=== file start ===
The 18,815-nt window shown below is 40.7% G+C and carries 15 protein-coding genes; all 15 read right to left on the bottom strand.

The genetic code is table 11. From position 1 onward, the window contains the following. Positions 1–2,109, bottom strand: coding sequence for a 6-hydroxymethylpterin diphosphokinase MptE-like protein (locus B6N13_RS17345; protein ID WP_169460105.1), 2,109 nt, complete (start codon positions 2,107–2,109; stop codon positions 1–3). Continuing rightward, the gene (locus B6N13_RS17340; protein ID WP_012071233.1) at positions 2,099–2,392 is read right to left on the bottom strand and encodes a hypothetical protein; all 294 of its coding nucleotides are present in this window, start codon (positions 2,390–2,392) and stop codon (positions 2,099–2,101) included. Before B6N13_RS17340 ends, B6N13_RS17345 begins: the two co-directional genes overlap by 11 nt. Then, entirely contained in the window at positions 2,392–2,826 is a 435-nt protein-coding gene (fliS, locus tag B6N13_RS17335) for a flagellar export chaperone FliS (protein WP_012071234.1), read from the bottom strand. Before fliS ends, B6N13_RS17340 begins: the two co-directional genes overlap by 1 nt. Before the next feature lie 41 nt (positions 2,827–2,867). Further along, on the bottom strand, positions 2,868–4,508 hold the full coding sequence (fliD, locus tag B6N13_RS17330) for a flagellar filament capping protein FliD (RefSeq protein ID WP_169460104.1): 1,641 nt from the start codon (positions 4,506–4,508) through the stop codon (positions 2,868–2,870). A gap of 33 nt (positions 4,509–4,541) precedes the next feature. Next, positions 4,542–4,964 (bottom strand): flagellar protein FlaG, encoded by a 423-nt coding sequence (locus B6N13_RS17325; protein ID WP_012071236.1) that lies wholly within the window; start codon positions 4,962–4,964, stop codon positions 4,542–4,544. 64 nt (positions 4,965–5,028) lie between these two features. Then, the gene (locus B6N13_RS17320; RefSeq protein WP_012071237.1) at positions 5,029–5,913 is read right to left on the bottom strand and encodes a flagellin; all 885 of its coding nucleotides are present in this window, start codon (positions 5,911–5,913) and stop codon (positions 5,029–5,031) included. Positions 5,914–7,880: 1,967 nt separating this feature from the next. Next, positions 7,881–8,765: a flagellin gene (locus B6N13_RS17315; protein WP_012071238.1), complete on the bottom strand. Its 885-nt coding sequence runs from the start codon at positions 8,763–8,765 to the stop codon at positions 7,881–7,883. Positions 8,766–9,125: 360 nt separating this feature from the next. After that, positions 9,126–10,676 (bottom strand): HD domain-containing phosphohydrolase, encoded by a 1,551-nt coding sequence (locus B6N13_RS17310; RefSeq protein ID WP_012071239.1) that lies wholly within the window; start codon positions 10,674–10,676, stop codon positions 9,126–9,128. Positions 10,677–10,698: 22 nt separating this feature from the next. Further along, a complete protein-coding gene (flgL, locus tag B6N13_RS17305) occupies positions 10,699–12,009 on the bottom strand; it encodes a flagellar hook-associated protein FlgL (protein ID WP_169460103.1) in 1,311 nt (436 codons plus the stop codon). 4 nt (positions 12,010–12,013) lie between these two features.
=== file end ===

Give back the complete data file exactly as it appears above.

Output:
The 18,815-nt window shown below is 40.7% G+C and carries 15 protein-coding genes; all 15 read right to left on the bottom strand.

The genetic code is table 11. From position 1 onward, the window contains the following. Positions 1–2,109, bottom strand: coding sequence for a 6-hydroxymethylpterin diphosphokinase MptE-like protein (locus B6N13_RS17345; protein ID WP_169460105.1), 2,109 nt, complete (start codon positions 2,107–2,109; stop codon positions 1–3). Continuing rightward, the gene (locus B6N13_RS17340; protein ID WP_012071233.1) at positions 2,099–2,392 is read right to left on the bottom strand and encodes a hypothetical protein; all 294 of its coding nucleotides are present in this window, start codon (positions 2,390–2,392) and stop codon (positions 2,099–2,101) included. Before B6N13_RS17340 ends, B6N13_RS17345 begins: the two co-directional genes overlap by 11 nt. Then, entirely contained in the window at positions 2,392–2,826 is a 435-nt protein-coding gene (fliS, locus tag B6N13_RS17335) for a flagellar export chaperone FliS (protein WP_012071234.1), read from the bottom strand. Before fliS ends, B6N13_RS17340 begins: the two co-directional genes overlap by 1 nt. Before the next feature lie 41 nt (positions 2,827–2,867). Further along, on the bottom strand, positions 2,868–4,508 hold the full coding sequence (fliD, locus tag B6N13_RS17330) for a flagellar filament capping protein FliD (RefSeq protein ID WP_169460104.1): 1,641 nt from the start codon (positions 4,506–4,508) through the stop codon (positions 2,868–2,870). A gap of 33 nt (positions 4,509–4,541) precedes the next feature. Next, positions 4,542–4,964 (bottom strand): flagellar protein FlaG, encoded by a 423-nt coding sequence (locus B6N13_RS17325; protein ID WP_012071236.1) that lies wholly within the window; start codon positions 4,962–4,964, stop codon positions 4,542–4,544. 64 nt (positions 4,965–5,028) lie between these two features. Then, the gene (locus B6N13_RS17320; RefSeq protein WP_012071237.1) at positions 5,029–5,913 is read right to left on the bottom strand and encodes a flagellin; all 885 of its coding nucleotides are present in this window, start codon (positions 5,911–5,913) and stop codon (positions 5,029–5,031) included. Positions 5,914–7,880: 1,967 nt separating this feature from the next. Next, positions 7,881–8,765: a flagellin gene (locus B6N13_RS17315; protein WP_012071238.1), complete on the bottom strand. Its 885-nt coding sequence runs from the start codon at positions 8,763–8,765 to the stop codon at positions 7,881–7,883. Positions 8,766–9,125: 360 nt separating this feature from the next. After that, positions 9,126–10,676 (bottom strand): HD domain-containing phosphohydrolase, encoded by a 1,551-nt coding sequence (locus B6N13_RS17310; RefSeq protein ID WP_012071239.1) that lies wholly within the window; start codon positions 10,674–10,676, stop codon positions 9,126–9,128. Positions 10,677–10,698: 22 nt separating this feature from the next. Further along, a complete protein-coding gene (flgL, locus tag B6N13_RS17305) occupies positions 10,699–12,009 on the bottom strand; it encodes a flagellar hook-associated protein FlgL (protein ID WP_169460103.1) in 1,311 nt (436 codons plus the stop codon). 4 nt (positions 12,010–12,013) lie between these two features.